MC3T3-E1 cells were plated in 6-well tissue culture plates (1×105 cells/well) and transfected with pCMV-HA-Zfp521 (2.0 μg) and pCMV-FLAG-Runx2 (1.5 μg) per well for 24h using FuGENE 6 at a 6:1 FuGENE 6 to DNA ratio. The Runx2-luc and OG2-luc constructs were used at 1.0 μg/well. Renilla luciferase cDNA (0.017 μg/well, Promega) was included as control for transfection efficiency. Total DNA was maintained at 4.5 μg/well with empty vector (pcDNA3.1). Dual-Luciferase assay (Promega) was performed according to the manufacturer’s instructions. Results corrected for transfection efficiency were normalized to empty vector.
OG2-tTA mice were described elsewhere . TetOp-Zfp521 mice were generated by subcloning the Sal1-Not1 fragment of Zfp521 from pCMV-HA-Zfp521 into the TetOP-tTA vector (E. Nestler, Southwestern Medical Center, Dallas) from which the tTa gene was excised. Linearized DNA was microinjected into pronuclei of oocytes from SJL × C57BL6 mice F2 mouse ova as previously described . When crossed with the OG2-tTA mice, two TetOp-Zfp521 lines (03 and 05) generated double-transgenic OG2-tTA × TetOp-Zfp521 (OG2 × Zfp521) mice that expressed Zfp521. Animal protocols were approved by the Yale Animal Care and Use Committee.
Histomorphometric analysis of 4 and 12 week-old OG2 × Zfp521 mice and control littermates was performed as previously described .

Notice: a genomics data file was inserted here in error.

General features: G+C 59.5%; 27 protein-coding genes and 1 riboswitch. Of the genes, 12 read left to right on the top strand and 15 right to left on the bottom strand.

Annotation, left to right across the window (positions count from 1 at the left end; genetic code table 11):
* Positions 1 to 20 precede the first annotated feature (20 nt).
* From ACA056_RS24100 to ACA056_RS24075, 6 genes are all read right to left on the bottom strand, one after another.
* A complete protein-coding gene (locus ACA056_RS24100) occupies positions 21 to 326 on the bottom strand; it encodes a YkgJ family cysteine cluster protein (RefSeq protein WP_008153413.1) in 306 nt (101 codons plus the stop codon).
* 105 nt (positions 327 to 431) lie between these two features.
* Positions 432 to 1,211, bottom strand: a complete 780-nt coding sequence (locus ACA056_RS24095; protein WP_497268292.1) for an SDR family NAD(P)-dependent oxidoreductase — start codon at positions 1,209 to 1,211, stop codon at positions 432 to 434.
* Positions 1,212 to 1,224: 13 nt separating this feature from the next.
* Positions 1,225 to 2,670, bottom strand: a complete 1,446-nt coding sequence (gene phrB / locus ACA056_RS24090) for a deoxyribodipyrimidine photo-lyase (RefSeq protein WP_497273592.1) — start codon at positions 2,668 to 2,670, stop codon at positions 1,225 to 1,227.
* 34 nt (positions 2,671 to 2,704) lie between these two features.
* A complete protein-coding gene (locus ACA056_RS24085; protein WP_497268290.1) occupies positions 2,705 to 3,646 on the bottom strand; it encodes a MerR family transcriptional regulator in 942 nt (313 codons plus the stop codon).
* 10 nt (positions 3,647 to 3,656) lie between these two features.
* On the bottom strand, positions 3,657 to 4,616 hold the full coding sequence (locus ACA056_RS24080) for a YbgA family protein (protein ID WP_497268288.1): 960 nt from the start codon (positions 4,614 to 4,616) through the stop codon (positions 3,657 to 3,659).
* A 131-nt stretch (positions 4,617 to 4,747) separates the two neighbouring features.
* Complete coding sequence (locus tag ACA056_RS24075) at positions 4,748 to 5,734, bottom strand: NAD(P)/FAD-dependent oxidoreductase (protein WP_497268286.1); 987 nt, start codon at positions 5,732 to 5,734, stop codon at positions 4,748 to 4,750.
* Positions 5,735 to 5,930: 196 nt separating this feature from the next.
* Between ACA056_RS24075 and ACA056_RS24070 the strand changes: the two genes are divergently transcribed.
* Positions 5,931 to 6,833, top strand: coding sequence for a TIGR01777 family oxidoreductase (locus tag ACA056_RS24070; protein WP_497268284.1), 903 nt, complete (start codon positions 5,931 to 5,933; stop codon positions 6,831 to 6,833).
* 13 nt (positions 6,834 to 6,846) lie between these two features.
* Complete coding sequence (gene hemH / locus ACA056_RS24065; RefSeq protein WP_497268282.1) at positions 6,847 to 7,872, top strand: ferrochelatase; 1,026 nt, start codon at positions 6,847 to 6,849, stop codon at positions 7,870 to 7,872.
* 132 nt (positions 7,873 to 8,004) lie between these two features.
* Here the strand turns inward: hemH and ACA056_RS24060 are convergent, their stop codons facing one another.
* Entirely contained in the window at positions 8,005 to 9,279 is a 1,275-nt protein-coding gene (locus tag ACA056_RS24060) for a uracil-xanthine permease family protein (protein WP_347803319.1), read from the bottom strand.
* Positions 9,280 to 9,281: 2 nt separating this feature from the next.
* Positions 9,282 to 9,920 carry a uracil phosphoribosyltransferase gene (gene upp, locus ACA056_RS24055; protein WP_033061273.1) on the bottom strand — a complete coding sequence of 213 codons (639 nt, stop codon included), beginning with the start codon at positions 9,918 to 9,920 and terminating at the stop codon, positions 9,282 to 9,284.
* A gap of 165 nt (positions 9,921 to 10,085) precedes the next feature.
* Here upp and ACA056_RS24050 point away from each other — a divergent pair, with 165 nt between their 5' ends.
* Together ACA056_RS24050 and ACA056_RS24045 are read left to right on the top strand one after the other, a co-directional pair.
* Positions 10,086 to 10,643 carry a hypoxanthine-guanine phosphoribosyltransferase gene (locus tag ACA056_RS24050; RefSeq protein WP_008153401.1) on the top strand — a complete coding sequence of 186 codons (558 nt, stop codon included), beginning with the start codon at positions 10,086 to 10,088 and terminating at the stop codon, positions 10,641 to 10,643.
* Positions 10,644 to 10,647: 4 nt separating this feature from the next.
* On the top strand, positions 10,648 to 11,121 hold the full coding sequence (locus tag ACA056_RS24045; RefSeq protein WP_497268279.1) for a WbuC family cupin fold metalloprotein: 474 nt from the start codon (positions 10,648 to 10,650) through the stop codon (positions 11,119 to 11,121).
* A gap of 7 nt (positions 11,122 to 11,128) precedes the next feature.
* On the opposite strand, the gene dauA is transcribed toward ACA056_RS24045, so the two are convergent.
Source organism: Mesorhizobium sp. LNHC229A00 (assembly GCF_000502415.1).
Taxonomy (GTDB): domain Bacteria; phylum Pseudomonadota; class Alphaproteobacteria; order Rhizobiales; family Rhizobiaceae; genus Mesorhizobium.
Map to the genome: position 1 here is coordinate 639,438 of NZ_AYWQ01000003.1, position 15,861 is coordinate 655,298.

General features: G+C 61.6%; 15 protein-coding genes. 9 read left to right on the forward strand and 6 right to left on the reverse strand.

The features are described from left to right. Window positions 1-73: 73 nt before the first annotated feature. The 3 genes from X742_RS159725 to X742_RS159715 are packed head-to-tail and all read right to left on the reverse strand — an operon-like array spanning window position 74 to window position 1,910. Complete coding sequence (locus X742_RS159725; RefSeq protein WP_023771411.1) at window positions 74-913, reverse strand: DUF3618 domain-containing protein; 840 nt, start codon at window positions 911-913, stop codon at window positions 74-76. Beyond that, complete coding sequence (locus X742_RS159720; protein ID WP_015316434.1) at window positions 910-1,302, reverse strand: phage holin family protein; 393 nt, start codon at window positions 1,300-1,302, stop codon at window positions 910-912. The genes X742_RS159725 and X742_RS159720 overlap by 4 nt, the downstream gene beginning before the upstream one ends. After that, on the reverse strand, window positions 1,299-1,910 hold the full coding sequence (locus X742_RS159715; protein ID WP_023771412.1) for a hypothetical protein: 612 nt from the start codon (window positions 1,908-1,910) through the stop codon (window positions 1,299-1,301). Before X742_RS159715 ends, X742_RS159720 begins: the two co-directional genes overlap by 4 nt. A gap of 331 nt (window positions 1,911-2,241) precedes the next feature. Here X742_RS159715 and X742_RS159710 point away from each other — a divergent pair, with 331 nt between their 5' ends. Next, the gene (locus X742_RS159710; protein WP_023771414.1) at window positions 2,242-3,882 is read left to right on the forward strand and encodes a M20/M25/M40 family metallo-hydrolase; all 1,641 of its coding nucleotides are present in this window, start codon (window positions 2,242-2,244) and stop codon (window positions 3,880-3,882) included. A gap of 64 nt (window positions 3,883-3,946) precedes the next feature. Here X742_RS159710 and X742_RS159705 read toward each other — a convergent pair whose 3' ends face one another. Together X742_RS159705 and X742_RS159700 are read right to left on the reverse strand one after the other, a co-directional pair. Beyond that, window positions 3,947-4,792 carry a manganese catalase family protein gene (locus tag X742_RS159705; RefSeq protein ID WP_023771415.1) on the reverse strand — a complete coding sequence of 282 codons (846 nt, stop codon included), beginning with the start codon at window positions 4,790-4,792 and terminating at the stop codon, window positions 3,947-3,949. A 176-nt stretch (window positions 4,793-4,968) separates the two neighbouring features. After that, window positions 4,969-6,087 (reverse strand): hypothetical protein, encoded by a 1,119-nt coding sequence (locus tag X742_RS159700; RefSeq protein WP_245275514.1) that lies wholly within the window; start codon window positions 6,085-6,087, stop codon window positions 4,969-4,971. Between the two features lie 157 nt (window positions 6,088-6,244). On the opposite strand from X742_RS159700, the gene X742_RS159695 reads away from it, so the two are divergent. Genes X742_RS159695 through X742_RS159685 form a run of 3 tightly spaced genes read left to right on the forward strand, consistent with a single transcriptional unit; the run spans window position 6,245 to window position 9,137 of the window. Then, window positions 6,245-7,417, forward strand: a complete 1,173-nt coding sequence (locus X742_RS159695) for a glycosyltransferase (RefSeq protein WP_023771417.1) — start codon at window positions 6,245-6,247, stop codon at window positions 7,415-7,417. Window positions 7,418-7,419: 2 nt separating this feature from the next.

Collagen type 1 C-telopeptide fragments in serum samples collected at 4 and 12 weeks of age were analyzed using the RatLaps ELISA kit (Nordic Biosciences Diagnostics) according to the manufacturer’s instructions.
Statistical significance was calculated using the Student’s t test. Standard error was calculated using one-tailed analysis.
Zfp521 is present in many cell types , and Northern blots revealed that it is expressed at high levels in calvarial osteoblasts as well as in C3H10T1/2 and MC3T3-E1 mesenchymal cell lines (Fig. 1A). In contrast, Zfp521 was not detected in mature osteoclasts generated in vitro, osteoclast precursors or the monocytic RAW 264.7 cell line (not shown), indicating that the protein is either not expressed or expressed at much lower levels in osteoclasts than in osteoblasts.